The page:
Tuesday, June 9, 2015
The following was originally published in Second Life Newspaper on April 23, 2010.
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By Bixyl Shuftan
The entry point is a metal platform, with a walkway leading to a metal tube poking up through the surface, a doorway open and leading to an elevator. One can take the elevator down, and find oneself in the middle of an undersea city. The structure is done in the style of the Victorian era, but with strange machines mixed in. Near the entrance is a model of the complex, which can help in seeing where one can go while down there. There is also music in the background, which was a bit haunting at times when I was there.
The underwater complex is well detailed. Some rooms are simple living quarters in which one can sit on a couch by an amp and read the books of the day. There is also an occasional portrait of a notable person, appropriate to the setting, at the time, such as scientist Nikola Telsa. There is also an organ in one
In other places in the structure, one can look at electrical and plasma-filled equipment fit for a mad scientist’s lab. There are robots in the place, resembling sea creatures, in various stages of assembly, as well as sketches of the contraptions on the wall. If one looks outside, an occasional working model can be seen moving through the water. There are also other machines for use outside the lab, such as a fortune-telling machine. The machines are done in good detailed, sometimes with moving gears and other parts.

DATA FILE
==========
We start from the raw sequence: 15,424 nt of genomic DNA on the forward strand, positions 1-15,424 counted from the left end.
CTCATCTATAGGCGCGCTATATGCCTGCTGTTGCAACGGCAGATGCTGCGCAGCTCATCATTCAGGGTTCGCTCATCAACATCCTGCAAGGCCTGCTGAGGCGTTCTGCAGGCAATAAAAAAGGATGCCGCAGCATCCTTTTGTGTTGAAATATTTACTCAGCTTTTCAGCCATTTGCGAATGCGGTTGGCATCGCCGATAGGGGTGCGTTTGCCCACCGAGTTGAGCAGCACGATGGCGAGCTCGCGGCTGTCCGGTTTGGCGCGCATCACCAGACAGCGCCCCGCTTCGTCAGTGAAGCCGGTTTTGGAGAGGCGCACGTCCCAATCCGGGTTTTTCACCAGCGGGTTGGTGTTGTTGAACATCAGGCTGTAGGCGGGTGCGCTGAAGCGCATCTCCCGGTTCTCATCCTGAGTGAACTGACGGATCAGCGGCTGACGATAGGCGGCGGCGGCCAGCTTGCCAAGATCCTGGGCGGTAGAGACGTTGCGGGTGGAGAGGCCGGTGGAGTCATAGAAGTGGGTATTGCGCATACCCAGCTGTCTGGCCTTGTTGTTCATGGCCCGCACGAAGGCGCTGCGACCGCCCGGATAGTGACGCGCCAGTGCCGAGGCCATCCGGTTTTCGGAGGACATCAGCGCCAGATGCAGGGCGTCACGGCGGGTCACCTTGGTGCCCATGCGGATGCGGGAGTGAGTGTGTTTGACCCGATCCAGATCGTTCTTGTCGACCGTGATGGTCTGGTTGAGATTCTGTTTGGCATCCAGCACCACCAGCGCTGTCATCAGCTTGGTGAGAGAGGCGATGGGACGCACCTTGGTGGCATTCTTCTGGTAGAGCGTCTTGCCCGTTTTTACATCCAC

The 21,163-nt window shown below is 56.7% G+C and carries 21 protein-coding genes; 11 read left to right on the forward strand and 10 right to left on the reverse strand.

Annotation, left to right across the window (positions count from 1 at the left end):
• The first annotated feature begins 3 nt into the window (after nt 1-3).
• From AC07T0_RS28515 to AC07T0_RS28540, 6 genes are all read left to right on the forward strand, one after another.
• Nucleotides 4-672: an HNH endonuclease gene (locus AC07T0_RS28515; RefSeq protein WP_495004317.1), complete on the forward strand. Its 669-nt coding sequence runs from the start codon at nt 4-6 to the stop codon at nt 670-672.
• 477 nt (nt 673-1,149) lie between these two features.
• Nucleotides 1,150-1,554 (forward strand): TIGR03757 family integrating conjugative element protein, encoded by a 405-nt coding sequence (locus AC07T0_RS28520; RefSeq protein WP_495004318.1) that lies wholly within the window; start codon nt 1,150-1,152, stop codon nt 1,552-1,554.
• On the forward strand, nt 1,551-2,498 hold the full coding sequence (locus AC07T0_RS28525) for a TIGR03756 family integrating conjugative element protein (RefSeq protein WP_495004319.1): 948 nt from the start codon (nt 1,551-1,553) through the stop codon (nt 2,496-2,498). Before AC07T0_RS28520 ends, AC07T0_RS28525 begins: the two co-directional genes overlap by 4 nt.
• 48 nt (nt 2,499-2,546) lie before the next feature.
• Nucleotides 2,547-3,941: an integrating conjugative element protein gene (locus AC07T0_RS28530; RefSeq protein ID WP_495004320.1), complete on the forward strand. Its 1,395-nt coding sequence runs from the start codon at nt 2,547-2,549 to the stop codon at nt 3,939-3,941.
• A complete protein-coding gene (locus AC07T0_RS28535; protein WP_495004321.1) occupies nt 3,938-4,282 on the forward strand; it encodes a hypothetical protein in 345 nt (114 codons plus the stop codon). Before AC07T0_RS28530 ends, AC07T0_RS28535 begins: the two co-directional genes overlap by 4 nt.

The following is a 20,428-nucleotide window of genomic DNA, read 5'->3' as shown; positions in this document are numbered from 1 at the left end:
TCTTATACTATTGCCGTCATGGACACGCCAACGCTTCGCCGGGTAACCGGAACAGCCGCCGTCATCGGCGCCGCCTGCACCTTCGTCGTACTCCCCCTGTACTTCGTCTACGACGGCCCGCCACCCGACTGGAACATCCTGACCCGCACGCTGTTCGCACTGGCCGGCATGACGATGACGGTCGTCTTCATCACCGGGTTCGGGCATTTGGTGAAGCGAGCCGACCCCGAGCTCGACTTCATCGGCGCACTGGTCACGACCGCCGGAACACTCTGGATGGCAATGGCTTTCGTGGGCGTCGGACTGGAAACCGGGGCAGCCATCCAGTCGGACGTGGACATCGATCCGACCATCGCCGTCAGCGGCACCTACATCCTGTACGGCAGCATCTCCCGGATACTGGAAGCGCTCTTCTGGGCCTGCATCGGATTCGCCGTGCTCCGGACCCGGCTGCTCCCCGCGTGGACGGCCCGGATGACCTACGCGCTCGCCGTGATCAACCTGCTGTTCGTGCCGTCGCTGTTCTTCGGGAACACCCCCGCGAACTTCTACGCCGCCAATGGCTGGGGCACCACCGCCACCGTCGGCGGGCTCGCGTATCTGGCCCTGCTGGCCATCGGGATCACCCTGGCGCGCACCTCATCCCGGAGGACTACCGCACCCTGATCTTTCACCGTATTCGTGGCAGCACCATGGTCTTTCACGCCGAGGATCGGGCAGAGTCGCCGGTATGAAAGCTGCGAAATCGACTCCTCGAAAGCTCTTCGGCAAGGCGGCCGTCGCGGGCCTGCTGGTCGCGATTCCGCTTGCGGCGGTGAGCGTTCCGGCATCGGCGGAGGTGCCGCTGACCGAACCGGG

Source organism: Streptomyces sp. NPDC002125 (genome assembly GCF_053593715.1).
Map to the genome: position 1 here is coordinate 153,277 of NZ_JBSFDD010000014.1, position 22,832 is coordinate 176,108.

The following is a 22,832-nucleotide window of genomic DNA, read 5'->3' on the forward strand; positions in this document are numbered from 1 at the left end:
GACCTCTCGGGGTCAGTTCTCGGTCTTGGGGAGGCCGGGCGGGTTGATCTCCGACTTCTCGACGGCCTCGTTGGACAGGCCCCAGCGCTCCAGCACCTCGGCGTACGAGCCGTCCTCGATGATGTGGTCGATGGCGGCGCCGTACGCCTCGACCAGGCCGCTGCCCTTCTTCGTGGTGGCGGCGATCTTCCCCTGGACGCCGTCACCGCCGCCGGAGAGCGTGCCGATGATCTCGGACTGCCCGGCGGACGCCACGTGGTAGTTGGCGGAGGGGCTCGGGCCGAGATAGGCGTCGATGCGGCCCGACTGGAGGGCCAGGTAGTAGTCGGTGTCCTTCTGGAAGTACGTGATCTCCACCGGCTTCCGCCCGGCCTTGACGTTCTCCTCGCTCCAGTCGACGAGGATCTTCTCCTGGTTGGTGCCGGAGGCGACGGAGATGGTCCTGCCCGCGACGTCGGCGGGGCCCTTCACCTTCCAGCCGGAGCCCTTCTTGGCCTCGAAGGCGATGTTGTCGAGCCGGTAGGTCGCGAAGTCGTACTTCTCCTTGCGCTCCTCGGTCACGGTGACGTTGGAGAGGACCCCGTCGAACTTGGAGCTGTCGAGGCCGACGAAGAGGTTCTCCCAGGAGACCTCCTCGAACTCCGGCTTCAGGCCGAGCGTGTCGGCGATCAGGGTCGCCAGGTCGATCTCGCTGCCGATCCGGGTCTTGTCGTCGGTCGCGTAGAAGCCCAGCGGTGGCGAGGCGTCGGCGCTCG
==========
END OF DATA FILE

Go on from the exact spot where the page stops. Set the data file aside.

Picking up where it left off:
A fascinating sim that anyone who’s read the works of Jules Verne and H.G. Wells will enjoy.
Nemo is at the FRANCE3D futuna sim at (91/148/21).
<iframe width="560" height="315" src="https://www.youtube.com/embed/SXcQVgnOP1Q" frameborder="0" allowfullscreen></iframe>
Someone also did a Youtube of the area, which one can see: Link.
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Nemo was one of the last places I would cover for James and Dana's Second Life Newspaper. This sim received a good deal of praise for it's design. It was featured in the destination guide and mentioned by Linden Lab as a key place to go to. More was built after the article, including scenery above ground, so I went back to see the new additional areas. Sadly, it didn't stay up for very long. In a matter of weeks, it was gone. I would go back once more for a few more pictures before it faded away.